Get Off the Liberal High Horse

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By Louis Rodriguez, Contributing Writer

At NYU, many of us are passionate about fighting for social justice and an open, inclusive environment. Yet this frequently comes in the form of gloating obscured by fake humility. Young progressives who preach compassionate politics must also make an effort to understand viewpoints intensely different from their own.

Protests against hard-right speakers at universities are salient examples of how dangerously easy it is for the fight for equality to teeter toward the restriction of free speech. The social justice warrior brand of college liberals may or may not abuse divergent opinions, but searching for reasons to be offended makes all of us more pretentious. It is way too easy — and cheap — to dump on Trump supporters, and I have made this mistake more than I would like to admit. But the more that we elite urbanites think we’re above the middle-of-nowhere average Joe, the easier it is for us to marginalize that community and the very real worries they have.

If we make an effort to recognize the anxieties that generate extreme voices, it becomes easier to bridge the divide. Internet trolls, neo-Nazis and demonstrable racists are tough company to sympathize with, but these hateful people are still people. They arrived at their opinions the same way we did — a certain set of experiences and educational circumstances produced their specific outlooks. For example, a commonly held viewpoint among the far right is the rejection of multiculturalism because of the belief that immigrants will displacethe economic or social status of some Americans. Hateful actions should never be condoned, respected or allowed, but when we persecute people who hold an opinion that we despise, we only strengthen the views that we want to annihilate, deepening the rift. Educating and empathizing with those we view as misinformed shows compassion and reduces inflammatory polarization on both sides of the spectrum.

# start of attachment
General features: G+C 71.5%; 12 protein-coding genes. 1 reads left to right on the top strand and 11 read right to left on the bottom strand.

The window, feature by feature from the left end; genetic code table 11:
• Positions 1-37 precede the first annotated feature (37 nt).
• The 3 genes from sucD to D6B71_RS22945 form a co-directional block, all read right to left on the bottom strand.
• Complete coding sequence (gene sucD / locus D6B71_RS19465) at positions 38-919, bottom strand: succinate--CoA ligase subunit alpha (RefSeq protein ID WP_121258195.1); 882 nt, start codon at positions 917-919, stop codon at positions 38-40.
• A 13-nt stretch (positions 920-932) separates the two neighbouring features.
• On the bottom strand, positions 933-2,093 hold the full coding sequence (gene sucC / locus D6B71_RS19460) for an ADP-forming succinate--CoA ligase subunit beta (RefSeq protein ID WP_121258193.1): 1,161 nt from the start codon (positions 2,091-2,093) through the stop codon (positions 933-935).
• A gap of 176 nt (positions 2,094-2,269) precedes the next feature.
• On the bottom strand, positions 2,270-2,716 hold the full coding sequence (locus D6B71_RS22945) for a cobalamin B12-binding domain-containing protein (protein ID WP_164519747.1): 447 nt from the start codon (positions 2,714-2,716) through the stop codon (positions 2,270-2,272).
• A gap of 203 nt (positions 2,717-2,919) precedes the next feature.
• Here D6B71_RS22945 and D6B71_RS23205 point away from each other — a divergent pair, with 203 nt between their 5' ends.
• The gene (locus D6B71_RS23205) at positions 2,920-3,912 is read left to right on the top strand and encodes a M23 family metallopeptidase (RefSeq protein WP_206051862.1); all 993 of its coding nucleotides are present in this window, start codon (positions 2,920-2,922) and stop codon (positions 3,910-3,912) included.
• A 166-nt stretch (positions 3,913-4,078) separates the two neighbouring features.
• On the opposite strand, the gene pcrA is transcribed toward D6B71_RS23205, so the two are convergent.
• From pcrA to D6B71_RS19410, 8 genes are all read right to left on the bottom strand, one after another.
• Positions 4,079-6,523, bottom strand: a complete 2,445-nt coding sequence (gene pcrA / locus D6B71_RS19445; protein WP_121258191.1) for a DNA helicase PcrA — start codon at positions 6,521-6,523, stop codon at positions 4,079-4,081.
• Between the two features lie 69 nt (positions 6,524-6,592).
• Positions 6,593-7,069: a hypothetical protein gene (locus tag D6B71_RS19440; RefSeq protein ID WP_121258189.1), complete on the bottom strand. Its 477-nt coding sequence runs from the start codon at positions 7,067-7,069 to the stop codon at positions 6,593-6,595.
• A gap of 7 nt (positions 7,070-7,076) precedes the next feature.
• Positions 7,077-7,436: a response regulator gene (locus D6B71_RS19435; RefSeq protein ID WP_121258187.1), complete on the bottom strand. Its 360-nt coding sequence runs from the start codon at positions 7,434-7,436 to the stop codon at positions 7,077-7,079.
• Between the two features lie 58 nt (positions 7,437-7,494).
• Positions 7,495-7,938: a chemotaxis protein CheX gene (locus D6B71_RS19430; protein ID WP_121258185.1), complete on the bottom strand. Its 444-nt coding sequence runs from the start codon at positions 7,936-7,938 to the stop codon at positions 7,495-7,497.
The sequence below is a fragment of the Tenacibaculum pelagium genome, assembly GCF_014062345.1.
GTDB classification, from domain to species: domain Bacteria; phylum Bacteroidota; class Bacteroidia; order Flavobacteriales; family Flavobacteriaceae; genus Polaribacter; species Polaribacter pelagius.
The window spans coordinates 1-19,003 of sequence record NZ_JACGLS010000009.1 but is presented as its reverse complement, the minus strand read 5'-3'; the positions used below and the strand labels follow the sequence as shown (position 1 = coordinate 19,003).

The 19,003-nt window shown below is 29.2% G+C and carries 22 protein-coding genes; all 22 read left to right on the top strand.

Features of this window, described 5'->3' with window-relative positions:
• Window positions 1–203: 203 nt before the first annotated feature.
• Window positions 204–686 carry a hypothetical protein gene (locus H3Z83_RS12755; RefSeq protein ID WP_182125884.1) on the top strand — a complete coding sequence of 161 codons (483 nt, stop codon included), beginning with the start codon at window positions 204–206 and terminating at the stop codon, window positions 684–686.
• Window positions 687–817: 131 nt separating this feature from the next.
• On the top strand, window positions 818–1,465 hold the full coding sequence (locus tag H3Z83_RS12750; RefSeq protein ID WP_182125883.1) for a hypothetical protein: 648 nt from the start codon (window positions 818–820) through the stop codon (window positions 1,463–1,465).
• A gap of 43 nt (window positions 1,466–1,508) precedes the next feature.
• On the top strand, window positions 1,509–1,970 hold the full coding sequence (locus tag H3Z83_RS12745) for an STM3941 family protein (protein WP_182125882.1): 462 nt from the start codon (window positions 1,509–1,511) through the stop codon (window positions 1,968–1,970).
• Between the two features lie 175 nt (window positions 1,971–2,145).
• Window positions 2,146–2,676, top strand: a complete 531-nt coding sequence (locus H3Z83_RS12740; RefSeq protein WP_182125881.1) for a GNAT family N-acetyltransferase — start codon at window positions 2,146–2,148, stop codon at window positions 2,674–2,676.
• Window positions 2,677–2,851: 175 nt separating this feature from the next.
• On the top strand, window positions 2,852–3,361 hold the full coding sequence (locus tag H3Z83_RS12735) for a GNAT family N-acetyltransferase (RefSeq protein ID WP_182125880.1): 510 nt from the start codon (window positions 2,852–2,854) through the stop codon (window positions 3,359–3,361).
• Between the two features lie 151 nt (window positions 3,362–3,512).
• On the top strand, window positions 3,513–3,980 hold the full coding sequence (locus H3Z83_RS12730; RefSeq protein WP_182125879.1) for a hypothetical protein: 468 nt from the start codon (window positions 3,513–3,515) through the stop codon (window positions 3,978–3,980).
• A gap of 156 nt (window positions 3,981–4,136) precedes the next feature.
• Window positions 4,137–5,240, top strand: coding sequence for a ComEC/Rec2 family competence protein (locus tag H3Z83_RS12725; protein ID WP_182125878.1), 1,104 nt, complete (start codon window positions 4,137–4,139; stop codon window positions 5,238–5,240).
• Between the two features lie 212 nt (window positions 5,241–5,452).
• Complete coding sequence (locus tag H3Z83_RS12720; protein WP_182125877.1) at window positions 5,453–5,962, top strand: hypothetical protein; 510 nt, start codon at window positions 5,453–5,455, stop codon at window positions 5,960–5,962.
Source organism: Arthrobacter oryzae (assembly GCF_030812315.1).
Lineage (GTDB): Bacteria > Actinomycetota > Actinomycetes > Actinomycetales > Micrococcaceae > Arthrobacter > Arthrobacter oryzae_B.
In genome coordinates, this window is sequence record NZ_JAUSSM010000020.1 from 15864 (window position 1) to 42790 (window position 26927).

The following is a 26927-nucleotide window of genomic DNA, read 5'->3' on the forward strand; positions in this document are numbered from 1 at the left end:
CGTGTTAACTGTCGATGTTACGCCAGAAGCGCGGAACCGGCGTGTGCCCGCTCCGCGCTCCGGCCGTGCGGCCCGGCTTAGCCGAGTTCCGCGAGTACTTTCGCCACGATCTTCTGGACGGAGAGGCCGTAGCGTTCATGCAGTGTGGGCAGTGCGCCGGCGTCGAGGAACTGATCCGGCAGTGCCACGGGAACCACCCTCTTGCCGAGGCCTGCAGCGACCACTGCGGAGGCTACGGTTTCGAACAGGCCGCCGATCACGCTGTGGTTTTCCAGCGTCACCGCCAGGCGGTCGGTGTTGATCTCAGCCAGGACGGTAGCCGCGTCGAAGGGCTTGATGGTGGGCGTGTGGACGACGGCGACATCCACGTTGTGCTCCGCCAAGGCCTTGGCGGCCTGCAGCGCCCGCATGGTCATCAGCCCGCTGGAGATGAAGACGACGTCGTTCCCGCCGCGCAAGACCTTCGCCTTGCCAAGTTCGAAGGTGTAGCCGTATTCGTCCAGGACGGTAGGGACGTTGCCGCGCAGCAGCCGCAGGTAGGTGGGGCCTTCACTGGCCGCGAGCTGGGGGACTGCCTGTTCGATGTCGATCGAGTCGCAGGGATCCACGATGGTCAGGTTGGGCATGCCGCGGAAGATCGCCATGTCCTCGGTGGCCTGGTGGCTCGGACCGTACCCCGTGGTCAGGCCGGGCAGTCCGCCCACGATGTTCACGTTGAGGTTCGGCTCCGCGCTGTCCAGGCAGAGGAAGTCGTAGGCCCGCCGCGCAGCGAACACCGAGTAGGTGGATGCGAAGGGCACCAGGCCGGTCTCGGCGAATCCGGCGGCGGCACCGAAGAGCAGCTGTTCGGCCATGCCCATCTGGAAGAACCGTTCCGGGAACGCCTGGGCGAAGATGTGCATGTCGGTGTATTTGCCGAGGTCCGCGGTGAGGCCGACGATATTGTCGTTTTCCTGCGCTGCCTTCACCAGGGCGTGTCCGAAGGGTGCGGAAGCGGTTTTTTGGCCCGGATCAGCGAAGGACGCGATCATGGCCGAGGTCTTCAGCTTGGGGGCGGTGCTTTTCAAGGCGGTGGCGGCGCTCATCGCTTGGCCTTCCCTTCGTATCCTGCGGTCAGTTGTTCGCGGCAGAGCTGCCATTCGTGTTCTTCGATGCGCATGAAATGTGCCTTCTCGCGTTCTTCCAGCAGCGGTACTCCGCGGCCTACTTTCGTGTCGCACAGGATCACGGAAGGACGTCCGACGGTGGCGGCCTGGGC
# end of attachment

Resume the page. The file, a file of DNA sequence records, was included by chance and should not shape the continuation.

Moreover, criticizing the extreme aspects of conservatism without acknowledging our own fringe behavior is rather regressive, especially since we’re not the only ones assuming that the vocal extreme of a party represents their entire philosophy. When you can see where your faceless political enemy is coming from, you can better realize where you stand in their eyes, and hopefully gain an ounce of modesty in the process.

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Email Louis Rodriguez at [email protected]